as "la Capital Mundial de la Televisi6n," or "World Capital
of the Television." Television assembly became a macluiladora industry in part because the cost of shipping finished
components made it advantageous to produce units in
close proximity to U.S. consumer markets. When NAFTA,
the North American Free Trade Agreement between the
United States, Canada, and Mexico, went into effect in
fanuary ry94, it initiated a new boom era for electronics maquiladoras. With tariffs lowered or eliminated and
new "rules of origin" requiring that certain parts be produced within the three-nation trade region, maquiladora
production became more lucrative than ever. In 1994,
Mexican President Ernest Zedillo devalued the peso, making Mexican iabor even cheaper for foreign companies
(and raising the cost of living for Mexican workers). In
one three-month period in 1996, r34 new maquiladoras
FEMrNrsr REspoNSE ro pop cuLTURE
a half times, to more than
9z,ooo workers-the majority
female, with an average age of 24.5.
As the number of maquiladoras exploded, so did health
problems among workers and their families. And an
equally sinster issue-the fact that hundreds of maquiladora workers have been abducted, raped, and murdered in
ties often unwilling to investigate such murders-has
led workers and onlookers to despair at the treatment of
female workers as literally disposable commodities.
But the women working in maquiladoras haven't proven
cluite as docile as owners once hoped. As the rate and
range of chronic illnesses have mounted, many female
workers have organized to focus government attention
on the health and environmental damage caused by the
maquiladoras-for instance, the huge releases of lead
waste and other toxins caused by electronics production.
Unforh.rnateiy, multinational owners can avoid the cost
of environmental cleanup by simply abandoning their
Mexican factories and relocating production to Asian
countries that have even less regulation or enforcement.
Since China joined the World Trade Organization in
zoor, factory production there has increased dramatically, and the country now leads the world in television
manufacturing. As in Mexico, young women dominate
the electronics factory workforce. They are paid less than
their male counterparts and routinely forced to labor in
unsafe conditions and to work unpaid overtime. The horrors of factory labor have led to the coining of a new word
in Mandarin Chinese-guolaosi-to describe the growing
phenomenon of being literally worked to death.
The animated adventures of Dora the Explorer rr,ay
seem very distant from the harsh realities of factory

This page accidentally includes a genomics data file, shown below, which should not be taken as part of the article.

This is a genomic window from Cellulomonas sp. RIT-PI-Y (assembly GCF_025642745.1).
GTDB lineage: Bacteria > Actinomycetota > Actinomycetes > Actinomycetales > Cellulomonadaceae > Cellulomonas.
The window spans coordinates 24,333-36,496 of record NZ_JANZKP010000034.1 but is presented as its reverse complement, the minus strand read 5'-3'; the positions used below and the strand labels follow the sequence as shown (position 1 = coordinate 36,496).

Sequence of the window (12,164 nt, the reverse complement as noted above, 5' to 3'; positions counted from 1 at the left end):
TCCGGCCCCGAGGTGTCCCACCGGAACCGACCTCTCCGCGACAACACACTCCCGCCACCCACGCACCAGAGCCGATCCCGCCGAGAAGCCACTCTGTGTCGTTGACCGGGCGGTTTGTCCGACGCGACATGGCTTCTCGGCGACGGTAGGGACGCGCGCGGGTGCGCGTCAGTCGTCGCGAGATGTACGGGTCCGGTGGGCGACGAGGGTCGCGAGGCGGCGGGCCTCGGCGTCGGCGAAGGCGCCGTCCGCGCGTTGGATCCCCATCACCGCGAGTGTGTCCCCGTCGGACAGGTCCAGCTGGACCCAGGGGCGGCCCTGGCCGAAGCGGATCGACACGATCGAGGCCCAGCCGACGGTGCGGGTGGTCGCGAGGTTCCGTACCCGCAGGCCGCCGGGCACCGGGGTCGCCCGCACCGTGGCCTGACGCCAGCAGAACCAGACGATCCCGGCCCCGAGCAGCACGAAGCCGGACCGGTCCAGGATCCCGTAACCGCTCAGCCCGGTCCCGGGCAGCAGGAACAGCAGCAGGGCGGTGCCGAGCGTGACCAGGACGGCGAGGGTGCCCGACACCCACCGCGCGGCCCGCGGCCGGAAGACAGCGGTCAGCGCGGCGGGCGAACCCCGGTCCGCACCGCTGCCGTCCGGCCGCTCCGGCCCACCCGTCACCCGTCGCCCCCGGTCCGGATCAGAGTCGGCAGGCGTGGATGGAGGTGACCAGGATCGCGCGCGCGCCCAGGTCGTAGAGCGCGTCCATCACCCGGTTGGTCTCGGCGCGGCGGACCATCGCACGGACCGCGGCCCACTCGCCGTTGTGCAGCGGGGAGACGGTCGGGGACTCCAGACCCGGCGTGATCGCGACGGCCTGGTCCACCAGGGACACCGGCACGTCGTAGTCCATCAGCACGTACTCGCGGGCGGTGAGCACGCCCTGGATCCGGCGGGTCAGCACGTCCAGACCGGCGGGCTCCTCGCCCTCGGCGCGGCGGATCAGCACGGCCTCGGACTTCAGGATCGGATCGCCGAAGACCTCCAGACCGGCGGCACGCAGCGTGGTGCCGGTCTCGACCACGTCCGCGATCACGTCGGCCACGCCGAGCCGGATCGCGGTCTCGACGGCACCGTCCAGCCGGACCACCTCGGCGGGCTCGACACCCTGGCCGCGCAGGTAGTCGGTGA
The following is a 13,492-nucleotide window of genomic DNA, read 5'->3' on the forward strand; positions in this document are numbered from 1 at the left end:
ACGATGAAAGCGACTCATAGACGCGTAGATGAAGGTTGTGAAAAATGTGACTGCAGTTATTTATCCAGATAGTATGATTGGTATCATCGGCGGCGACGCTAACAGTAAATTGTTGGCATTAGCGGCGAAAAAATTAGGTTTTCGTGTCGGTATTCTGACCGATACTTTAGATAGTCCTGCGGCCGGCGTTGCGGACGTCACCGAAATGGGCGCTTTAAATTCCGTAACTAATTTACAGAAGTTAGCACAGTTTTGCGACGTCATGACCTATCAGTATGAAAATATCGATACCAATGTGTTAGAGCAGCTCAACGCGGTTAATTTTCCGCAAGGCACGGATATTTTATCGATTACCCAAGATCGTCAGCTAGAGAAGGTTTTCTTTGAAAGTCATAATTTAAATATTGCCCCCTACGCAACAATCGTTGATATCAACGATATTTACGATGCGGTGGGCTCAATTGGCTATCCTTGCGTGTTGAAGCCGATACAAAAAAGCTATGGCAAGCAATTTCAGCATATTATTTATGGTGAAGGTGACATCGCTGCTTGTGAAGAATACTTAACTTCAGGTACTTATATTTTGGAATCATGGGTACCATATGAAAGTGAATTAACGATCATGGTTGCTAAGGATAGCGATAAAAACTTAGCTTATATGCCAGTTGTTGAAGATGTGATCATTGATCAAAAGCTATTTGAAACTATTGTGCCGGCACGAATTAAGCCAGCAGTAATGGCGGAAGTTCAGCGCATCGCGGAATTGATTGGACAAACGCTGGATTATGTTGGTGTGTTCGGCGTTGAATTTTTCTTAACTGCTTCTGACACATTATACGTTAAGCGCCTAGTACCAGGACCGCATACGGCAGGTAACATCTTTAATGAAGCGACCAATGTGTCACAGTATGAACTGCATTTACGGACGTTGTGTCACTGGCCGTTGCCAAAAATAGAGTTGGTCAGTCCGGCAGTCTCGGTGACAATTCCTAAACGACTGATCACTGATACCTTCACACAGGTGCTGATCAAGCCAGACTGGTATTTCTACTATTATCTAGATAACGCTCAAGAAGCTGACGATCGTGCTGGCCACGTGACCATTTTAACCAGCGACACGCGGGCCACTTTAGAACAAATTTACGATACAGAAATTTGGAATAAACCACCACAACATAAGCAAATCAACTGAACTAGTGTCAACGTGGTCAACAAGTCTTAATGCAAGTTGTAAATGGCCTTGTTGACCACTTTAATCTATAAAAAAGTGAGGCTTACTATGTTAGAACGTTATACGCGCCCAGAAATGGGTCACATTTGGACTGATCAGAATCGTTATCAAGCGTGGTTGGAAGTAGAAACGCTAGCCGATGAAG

labor, but the connection between the multibillion-doIlar
television franchise and imperiled workers in a global
industrial economy is both distinct and dish:rbing. Like
Osito in "City of Lost Toys," Dora herself has appeared
on the list of toys gone missing'. ln zoo7, numerous Dora
the Explorer playsets were recalled because they contained
lead paint.
In 1928, Walter Benjamin decried the effect industri-
alization had on toy production, arguing that children
are inculcated into national and class interests both
through the toys themselves and through the oflen hidden processes by which toys are produced. His criticlue
rings true today: The massive toy recalls laid bare the
relationship between children's entertainment and toxic
factories that churn out
(Continued on page 45)
factory girl
(Continuedfronx page
goods.Although U.S. consumers
have usually paid less attention to where goods are made
than to how much they cost, as the number of toys recalled
in zooT climbed to more than z5 million, unsafe imports
became the focus of scrutiny by watchdog groups, mainstream media, and the public. The specter oflead poisoning
suddenly seemed the clear result of both globalization and
of a failure by the U.S. to monitor its own borders.
From a U.S. vantage point, the problem might initiaily
seem to stem from deregulation in the face of giobalization. In the early '7os, $427 million worth of games,
toys, and sporting goods were imported into the U.S. By
r98o, imports had more than quadrupled, to $r.8 billion. By zoo5, the level topped a staggering $25 billion in
imports, with China producing 75 percent of the total toys
purchased worldwide. Even as the levels of imports have
risen, the regulation of goods sold in the United
has piummeted.
Staffing and appropriations for the Consumer product
Safety Commission today stand at about half of what they